Marco de Niet, Digitaal Erfgoed Nederland
All looking for new business models for digital – culture sector and commercial sector. Sometimes we are good a ‘doing’ but not so good at ‘sustaining’.
www.numeric.ws – survey showed there is more budget available for digitisation than there is planning what to digitise and why?
‘Business Model Innovation Cultural Heritage’ – booklet about new value propositions. Look at different levels:
analog ‘in house’
digital ‘in house’
digital in controlled network
‘out there’ on the web (this is the ‘new world’ of social media; open data; linked open data; semantic web)
How can we think about our role in this move towards digital. Business Model Canvass (Alex Osterwalder) – has following components:
- Value propositions
- Customer segments
- Customer relationships
- Revenue stream
- Key activities
- Key resources
- Key partnerships
- Cost structure
1-5 are outward facing things, 6-9 are ‘back office’ tasks
Major obstacles for cultural heritage to achieve business model innovation…
- Organisations in transition
- Didn’t realise that as we embraced technology, so did our audience
- Open ICT infrastructure
- IT moving to generic solutions in collaboration; tendency for orgs traditionally to do custom; in-house
- Clearing copyright – four ways to dealing with it
- Opt out – put it online and take it down if people complain. Can get away with it if you are a small player
- Clearing by the institution – costly; time-consuming
- Clearing through an outside organisation – outsource risk
- Changing legislation
- Creating revenue – how can we make money with digitisation – 5 ways
- Put stuff online, hope people come to the institution
- Become a broker of digital collection – e.g. put low res images online and sell high-res
- Digital curator – provide context not just objects
- Digital branding – create and build the brand – e.g. Powerhouse Museum – become world renowned
- Product bundle: trans-media combination of various sources of income
Fiona Talbott, Heritage Lottery FunPolicy Changes:
Traditional HLF only supported projects that had real objects at core (although there could be some digital component). Now possibility of allowing digital only projects – needs approval though.
Use of digital technology – should this be compulsory in all projects – but this was seen as over prescriptive
Digital policy issues – want to see sustainability as key. Project Management will have to go beyond just the ‘launch’.
Projects have to be about Audiences first and foremost. Resulting content must be publicly accessible – not paywalled – think Guardian not Times…
Make use of resources – your staff are you most valuable resource …
Fiona see’s possibility of HLF funding hackdays
Don’t re-invent the wheel with technology – use stuff that is already there – off-the-shelf; open source projects
Exploit social media – already lots doing this, but needs to go across the heritage sector…
Emma Wakelin, AHRC
Weren’t cut as badly as some … but much tighter guidelines and more strings attached.
Realised big need to fund academic to work with others – not about consultancy but about knowledge exchange and creation. £20 million pounds available
New call coming out for a centre to look at copyright and business models – covering creative industries, including cultural heritage – this is cross funder initiative – £5 million available.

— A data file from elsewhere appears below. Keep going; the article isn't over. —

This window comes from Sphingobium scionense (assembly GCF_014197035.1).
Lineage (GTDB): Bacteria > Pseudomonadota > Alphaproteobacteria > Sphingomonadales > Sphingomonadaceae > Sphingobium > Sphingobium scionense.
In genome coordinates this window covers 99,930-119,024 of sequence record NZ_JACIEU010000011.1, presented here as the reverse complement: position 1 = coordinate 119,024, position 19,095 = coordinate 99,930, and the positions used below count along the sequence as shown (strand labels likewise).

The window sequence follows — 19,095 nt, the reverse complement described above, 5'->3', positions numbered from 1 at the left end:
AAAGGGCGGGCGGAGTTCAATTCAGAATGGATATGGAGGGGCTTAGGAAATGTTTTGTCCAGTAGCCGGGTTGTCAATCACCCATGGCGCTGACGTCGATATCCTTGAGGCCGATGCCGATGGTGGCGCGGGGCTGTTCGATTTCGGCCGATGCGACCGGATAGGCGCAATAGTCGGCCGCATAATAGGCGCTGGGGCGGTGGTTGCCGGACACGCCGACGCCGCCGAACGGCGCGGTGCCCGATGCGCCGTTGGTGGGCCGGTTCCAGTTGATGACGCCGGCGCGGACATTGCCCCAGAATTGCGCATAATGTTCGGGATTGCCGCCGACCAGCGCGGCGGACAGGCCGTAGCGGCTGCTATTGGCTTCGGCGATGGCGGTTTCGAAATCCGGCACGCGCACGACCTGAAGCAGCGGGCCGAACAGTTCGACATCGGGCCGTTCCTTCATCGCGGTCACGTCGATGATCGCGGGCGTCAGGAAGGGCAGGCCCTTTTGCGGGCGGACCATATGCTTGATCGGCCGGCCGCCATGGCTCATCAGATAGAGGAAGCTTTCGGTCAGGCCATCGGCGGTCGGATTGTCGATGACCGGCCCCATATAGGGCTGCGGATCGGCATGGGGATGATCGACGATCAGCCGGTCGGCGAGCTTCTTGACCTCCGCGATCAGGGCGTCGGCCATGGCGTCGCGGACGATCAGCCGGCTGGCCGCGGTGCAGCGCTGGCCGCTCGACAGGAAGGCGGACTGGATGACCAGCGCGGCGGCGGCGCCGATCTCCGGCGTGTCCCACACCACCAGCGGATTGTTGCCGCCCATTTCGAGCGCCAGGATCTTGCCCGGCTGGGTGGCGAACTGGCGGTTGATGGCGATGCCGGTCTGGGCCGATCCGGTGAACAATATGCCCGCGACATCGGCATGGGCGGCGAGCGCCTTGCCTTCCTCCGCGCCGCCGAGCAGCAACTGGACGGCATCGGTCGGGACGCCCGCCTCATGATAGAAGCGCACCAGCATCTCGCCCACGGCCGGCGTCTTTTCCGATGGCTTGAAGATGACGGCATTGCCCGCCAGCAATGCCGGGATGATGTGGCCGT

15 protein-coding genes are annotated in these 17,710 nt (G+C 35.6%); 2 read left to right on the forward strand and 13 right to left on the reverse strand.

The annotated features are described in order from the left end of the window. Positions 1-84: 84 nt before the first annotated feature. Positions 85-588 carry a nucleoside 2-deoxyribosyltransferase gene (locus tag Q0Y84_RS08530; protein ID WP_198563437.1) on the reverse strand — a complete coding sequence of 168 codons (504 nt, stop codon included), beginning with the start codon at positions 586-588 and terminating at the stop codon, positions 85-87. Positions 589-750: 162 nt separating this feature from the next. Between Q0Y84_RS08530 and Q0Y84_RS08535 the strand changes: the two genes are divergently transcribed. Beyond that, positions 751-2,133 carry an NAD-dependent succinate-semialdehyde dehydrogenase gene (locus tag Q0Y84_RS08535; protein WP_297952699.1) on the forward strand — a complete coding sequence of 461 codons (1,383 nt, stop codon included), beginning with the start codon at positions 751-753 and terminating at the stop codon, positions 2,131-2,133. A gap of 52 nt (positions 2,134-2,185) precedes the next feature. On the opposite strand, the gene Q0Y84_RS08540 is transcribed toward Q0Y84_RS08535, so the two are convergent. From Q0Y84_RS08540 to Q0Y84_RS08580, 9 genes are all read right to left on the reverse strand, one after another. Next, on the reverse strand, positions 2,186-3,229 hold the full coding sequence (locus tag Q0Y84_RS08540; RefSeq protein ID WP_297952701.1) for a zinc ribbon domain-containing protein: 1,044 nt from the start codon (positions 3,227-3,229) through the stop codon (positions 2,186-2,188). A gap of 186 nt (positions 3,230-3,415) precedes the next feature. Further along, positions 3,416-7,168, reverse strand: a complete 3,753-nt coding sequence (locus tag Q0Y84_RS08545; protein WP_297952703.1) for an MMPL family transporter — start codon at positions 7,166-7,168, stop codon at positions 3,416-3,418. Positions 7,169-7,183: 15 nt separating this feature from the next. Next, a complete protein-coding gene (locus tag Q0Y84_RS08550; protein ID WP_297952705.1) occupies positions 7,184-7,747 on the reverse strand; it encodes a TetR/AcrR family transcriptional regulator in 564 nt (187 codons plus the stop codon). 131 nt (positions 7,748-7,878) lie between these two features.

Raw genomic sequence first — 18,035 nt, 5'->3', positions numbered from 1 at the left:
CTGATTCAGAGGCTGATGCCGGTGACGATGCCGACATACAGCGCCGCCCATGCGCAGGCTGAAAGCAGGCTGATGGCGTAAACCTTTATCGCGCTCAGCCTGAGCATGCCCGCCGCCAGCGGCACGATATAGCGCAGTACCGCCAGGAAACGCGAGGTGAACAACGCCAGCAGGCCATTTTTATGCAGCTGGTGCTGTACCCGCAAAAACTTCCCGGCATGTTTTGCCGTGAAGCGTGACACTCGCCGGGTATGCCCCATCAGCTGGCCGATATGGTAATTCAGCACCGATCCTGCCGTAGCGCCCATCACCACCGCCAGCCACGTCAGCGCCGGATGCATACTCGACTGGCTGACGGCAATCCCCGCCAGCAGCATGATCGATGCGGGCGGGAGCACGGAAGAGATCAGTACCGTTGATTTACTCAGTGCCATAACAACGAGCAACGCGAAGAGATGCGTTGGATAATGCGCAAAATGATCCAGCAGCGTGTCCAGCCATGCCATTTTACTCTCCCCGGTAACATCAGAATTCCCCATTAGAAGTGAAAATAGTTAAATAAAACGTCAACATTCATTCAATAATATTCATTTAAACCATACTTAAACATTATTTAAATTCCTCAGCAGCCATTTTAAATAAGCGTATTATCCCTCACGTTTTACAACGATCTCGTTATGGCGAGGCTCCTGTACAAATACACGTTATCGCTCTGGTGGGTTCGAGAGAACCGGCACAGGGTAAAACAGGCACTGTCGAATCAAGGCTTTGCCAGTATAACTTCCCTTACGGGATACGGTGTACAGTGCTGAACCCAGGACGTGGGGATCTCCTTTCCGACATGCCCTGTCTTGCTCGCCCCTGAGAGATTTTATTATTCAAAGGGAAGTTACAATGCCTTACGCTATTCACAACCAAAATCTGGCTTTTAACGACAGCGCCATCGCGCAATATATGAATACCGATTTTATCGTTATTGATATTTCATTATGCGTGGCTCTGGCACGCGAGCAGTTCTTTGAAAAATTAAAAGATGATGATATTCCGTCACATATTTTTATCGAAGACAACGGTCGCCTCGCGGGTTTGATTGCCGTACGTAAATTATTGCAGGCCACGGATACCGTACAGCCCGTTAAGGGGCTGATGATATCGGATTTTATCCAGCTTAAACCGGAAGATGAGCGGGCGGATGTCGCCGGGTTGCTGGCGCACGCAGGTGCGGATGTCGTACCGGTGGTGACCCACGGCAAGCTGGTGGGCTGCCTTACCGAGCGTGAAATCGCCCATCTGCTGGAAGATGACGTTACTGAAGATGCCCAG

Invite people to think about the impact of digital technologies on the way we do arts and humanities research – a theme which will be active of the next four years…
Also fund the ‘Digging into Data’ challenge – largescale data analysis; European Net Heritage project (http://heritageportal.eu)
AHRC won’t fund projects where sole aim is ‘to get stuff digitised’ – but can fund projects with digitisation components if greater aim in line with AHRC remit.
Jon Pratty, Arts Council England
Five main goals – and these are used when looking at funding applications:
- Talent and artistic excellence are thriving and celebrated
- More people experience and are inspired by the arts
- The arts are sustainable, resilient and innovative
- The arts leadership and workforce are diverse and highly skilled
- Every child and young person has the opportunity to experience the richness of the arts
Won’t necessarily have to meet everyone of these criteria – e.g. a digital project might meet 2, 3 and 4Arts Council going to be working with NESTA and AHRC…
NESTA R&D fund [£500k] – but this is to get moving in the direction of the ACE Digital Innovation and Development Fund [£15-20m]
Also announced with BBC ‘Building digital capacity in the Arts’ scheme (http://www.bbc.co.uk/academy/news/view/Arts-Council-Article)
The funding schemes broadly sector-agnostic – so not limited to specific areas or types of organisation.
Themes emerging from pilot period:
- User generated content and social media – harnessing the power of the Internet and social media to reach audiences and to give them a platform for discussion, participation and creativity
- Distribution – how digital can enable this
- Mobile, location and games – developing a new generation of mobile and location-based experience and service, including games
- Data and archive – making archives, collections and other data more widely available to other arts and cultural organisation and the general public
- Resources – using digital tech to improve way in which arts/culturla orgs are run – business efficiency and income generation and collaborations
- Education and learning – creating education resources/experiences for children, teachers, young people, adult learning etc.
Remember – existing ACE funding routes such as ‘Grants for the Arts’ are open to museums and libraries – Arts related collaborations or explorations – examples:
- RAMM – artists working within collection
- Fitzwilliam – China project
- Hove – blacksmith artist ‘let loose’ in the collection
Will also be some millions as a ‘strategic digital’ fund – to fill gaps